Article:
Europe installed 15.4 GW of new wind energy in 2019. Three quarters of this wind power was onshore wind farm, 11.8 GW, new offshore wind power was 3.6 GW. Europe now has 205 GW of wind energy. And it accounted for 15% of all electricity consumption in Europe last year.
The United Kingdom (2.4 GW, both onshore and offshore wind turbines) installed the most new wind farms. Then came Spain (2.3 GW, all of it onshore), then Germany (2.2GW, both onshore and offshore), followed by Sweden (1.6 GW, all onshore) and France (1.3 GW, also onshore).
Germany which has long been the engine of the wind power industry in Europe is at a standstill. It only installed 1.1 GW of onshore wind farm last year — its lowest since 2000. And they announced very few new investments, indicating that next year won’t be much better.
Across Europe there were €19bn of new investments announced in wind farms, covering 11.8 GW of capacity. And 15 GW of new capacity was awarded in government auctions and tenders.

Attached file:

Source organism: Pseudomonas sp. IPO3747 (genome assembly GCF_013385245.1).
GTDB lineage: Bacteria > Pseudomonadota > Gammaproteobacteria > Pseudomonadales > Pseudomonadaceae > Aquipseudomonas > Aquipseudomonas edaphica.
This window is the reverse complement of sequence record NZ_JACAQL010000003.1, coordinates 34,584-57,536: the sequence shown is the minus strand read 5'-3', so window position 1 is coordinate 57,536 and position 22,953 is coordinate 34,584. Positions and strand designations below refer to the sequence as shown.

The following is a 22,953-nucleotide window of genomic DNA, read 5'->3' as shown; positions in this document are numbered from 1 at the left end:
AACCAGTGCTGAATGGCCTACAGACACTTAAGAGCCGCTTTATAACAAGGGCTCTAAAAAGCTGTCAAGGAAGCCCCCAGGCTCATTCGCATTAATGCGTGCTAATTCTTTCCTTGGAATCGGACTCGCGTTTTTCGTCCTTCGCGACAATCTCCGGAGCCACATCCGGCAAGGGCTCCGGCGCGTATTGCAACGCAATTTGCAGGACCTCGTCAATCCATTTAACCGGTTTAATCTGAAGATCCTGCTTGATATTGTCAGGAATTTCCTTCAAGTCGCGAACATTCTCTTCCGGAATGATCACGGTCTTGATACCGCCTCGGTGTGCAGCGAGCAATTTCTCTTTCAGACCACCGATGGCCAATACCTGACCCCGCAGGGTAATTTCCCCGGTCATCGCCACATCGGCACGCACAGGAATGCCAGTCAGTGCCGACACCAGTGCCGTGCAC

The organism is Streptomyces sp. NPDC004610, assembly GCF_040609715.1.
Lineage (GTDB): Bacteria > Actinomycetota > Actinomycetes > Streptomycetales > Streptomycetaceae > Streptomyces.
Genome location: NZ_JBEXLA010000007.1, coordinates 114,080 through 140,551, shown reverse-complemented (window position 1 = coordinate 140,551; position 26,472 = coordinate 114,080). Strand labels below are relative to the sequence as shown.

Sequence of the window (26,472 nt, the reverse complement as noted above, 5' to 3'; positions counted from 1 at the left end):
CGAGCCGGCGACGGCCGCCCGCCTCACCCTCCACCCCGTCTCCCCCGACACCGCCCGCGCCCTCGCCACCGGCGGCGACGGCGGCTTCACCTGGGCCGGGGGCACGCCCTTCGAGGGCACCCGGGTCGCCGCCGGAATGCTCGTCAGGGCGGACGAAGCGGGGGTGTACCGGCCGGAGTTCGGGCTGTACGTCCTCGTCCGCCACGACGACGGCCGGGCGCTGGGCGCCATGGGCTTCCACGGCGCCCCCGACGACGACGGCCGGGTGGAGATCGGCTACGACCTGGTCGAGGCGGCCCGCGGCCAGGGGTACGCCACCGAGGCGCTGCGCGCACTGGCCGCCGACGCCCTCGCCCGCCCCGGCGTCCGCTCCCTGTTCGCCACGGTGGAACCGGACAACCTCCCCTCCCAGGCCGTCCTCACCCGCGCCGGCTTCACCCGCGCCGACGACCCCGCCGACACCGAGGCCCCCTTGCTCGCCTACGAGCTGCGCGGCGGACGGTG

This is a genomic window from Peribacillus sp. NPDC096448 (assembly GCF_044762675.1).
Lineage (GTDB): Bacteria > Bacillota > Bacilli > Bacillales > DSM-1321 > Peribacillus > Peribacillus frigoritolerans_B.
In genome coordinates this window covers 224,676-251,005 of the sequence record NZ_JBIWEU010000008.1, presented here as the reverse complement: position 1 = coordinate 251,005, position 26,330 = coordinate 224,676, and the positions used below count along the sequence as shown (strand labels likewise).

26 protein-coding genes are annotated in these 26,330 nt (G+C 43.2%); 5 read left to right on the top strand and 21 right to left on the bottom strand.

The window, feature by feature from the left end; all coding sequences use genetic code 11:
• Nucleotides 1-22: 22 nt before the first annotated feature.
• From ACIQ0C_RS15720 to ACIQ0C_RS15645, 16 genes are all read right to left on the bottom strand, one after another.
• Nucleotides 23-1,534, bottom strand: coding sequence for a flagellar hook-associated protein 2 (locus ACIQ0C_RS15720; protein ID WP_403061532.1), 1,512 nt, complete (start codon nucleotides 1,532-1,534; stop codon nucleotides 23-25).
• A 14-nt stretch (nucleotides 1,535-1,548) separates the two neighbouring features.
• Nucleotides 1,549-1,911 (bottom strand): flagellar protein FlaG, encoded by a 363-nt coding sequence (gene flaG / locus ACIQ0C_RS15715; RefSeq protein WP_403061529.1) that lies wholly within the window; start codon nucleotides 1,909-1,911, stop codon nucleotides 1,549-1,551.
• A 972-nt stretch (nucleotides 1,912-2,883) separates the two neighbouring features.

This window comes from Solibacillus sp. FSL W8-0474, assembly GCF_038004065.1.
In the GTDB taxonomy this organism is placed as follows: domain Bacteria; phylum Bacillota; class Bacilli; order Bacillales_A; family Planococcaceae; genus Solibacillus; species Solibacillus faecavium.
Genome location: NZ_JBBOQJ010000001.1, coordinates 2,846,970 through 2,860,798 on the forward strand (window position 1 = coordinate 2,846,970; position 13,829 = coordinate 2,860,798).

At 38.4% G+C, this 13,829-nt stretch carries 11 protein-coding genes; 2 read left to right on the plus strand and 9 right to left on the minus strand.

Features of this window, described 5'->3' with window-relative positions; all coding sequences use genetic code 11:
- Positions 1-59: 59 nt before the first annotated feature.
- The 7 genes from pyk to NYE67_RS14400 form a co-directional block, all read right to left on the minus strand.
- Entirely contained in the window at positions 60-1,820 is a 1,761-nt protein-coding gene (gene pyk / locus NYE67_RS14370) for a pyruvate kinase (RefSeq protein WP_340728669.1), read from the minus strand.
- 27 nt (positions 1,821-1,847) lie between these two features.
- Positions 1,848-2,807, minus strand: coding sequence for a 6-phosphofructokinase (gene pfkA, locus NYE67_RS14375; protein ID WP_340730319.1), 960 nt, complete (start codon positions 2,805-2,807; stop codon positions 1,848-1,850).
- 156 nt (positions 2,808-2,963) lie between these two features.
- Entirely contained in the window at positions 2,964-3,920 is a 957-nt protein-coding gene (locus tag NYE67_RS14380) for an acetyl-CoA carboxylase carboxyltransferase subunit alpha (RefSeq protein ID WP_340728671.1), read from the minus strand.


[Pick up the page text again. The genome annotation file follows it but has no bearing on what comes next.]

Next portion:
2019 installations were up 27% compared to 2018 but the rate of installations needs to double to reach the goals set out in the Green Deal.
Low installation figures in Germany were partly offset by other countries. Spain is back big time — after a number of years with lower installations the country reached its highest rate of installation since 2009. Sweden also reached a record number of installations last year.
In France challenging weather conditions and administrative delays have slowed down the construction of new wind farms. But the industry is ready to deliver on the pace set out in France’s Energy Plan.
WindEurope CEO Giles Dickson said: “Wind was 15% of Europe’s electricity. But Europe is not building enough new wind farms to deliver the EU’s goal that it should be half of Europe’s electricity by 2050.”
“Climate neutrality and the Green Deal require Europe to install over twice as much new wind energy each year as it managed in 2019. And the growth needs to come from both offshore and onshore wind.”
“That requires a new approach to planning and permitting and continued investment in power grids. The National Energy and Climate Plans for 2030 are crucial here. The EU needs to ensure they’re ambitious and rigorously implemented.”